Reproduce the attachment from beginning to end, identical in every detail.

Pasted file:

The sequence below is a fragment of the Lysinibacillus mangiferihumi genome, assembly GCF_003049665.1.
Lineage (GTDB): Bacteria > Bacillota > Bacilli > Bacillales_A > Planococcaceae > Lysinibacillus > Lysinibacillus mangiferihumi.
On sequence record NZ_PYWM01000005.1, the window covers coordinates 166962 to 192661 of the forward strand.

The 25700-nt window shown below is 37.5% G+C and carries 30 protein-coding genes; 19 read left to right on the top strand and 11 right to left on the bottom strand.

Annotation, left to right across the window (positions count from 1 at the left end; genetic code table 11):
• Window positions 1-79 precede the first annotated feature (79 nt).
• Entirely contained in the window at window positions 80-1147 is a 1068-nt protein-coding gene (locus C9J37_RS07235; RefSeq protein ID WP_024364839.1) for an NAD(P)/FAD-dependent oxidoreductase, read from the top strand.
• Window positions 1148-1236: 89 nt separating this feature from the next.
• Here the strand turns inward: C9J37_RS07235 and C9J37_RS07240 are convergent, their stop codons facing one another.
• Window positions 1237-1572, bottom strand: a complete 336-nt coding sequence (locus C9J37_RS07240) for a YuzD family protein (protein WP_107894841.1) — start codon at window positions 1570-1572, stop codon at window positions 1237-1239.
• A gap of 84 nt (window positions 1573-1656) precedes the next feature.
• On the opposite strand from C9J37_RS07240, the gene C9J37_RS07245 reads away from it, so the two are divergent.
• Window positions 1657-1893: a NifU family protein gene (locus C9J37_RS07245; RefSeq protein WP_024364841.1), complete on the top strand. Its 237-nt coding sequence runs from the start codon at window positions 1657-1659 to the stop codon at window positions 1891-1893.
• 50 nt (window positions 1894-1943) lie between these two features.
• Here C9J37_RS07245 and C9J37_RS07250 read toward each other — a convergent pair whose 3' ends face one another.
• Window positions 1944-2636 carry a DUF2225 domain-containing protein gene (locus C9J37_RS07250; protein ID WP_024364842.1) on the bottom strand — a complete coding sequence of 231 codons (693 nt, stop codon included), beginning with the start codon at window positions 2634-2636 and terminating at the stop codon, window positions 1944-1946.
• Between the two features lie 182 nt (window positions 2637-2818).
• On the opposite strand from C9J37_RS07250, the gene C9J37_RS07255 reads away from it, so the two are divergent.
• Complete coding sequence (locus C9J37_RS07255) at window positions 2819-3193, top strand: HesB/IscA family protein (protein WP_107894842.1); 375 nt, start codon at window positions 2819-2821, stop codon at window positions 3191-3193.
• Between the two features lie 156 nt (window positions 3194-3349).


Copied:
The sequence below is a fragment of the Lysinibacillus mangiferihumi genome, assembly GCF_003049665.1.
Lineage (GTDB): Bacteria > Bacillota > Bacilli > Bacillales_A > Planococcaceae > Lysinibacillus > Lysinibacillus mangiferihumi.
On sequence record NZ_PYWM01000005.1, the window covers coordinates 166962 to 192661 of the forward strand.

The 25700-nt window shown below is 37.5% G+C and carries 30 protein-coding genes; 19 read left to right on the top strand and 11 right to left on the bottom strand.

Annotation, left to right across the window (positions count from 1 at the left end; genetic code table 11):
• Window positions 1-79 precede the first annotated feature (79 nt).
• Entirely contained in the window at window positions 80-1147 is a 1068-nt protein-coding gene (locus C9J37_RS07235; RefSeq protein ID WP_024364839.1) for an NAD(P)/FAD-dependent oxidoreductase, read from the top strand.
• Window positions 1148-1236: 89 nt separating this feature from the next.
• Here the strand turns inward: C9J37_RS07235 and C9J37_RS07240 are convergent, their stop codons facing one another.
• Window positions 1237-1572, bottom strand: a complete 336-nt coding sequence (locus C9J37_RS07240) for a YuzD family protein (protein WP_107894841.1) — start codon at window positions 1570-1572, stop codon at window positions 1237-1239.
• A gap of 84 nt (window positions 1573-1656) precedes the next feature.
• On the opposite strand from C9J37_RS07240, the gene C9J37_RS07245 reads away from it, so the two are divergent.
• Window positions 1657-1893: a NifU family protein gene (locus C9J37_RS07245; RefSeq protein WP_024364841.1), complete on the top strand. Its 237-nt coding sequence runs from the start codon at window positions 1657-1659 to the stop codon at window positions 1891-1893.
• 50 nt (window positions 1894-1943) lie between these two features.
• Here C9J37_RS07245 and C9J37_RS07250 read toward each other — a convergent pair whose 3' ends face one another.
• Window positions 1944-2636 carry a DUF2225 domain-containing protein gene (locus C9J37_RS07250; protein ID WP_024364842.1) on the bottom strand — a complete coding sequence of 231 codons (693 nt, stop codon included), beginning with the start codon at window positions 2634-2636 and terminating at the stop codon, window positions 1944-1946.
• Between the two features lie 182 nt (window positions 2637-2818).
• On the opposite strand from C9J37_RS07250, the gene C9J37_RS07255 reads away from it, so the two are divergent.
• Complete coding sequence (locus C9J37_RS07255) at window positions 2819-3193, top strand: HesB/IscA family protein (protein WP_107894842.1); 375 nt, start codon at window positions 2819-2821, stop codon at window positions 3191-3193.
• Between the two features lie 156 nt (window positions 3194-3349).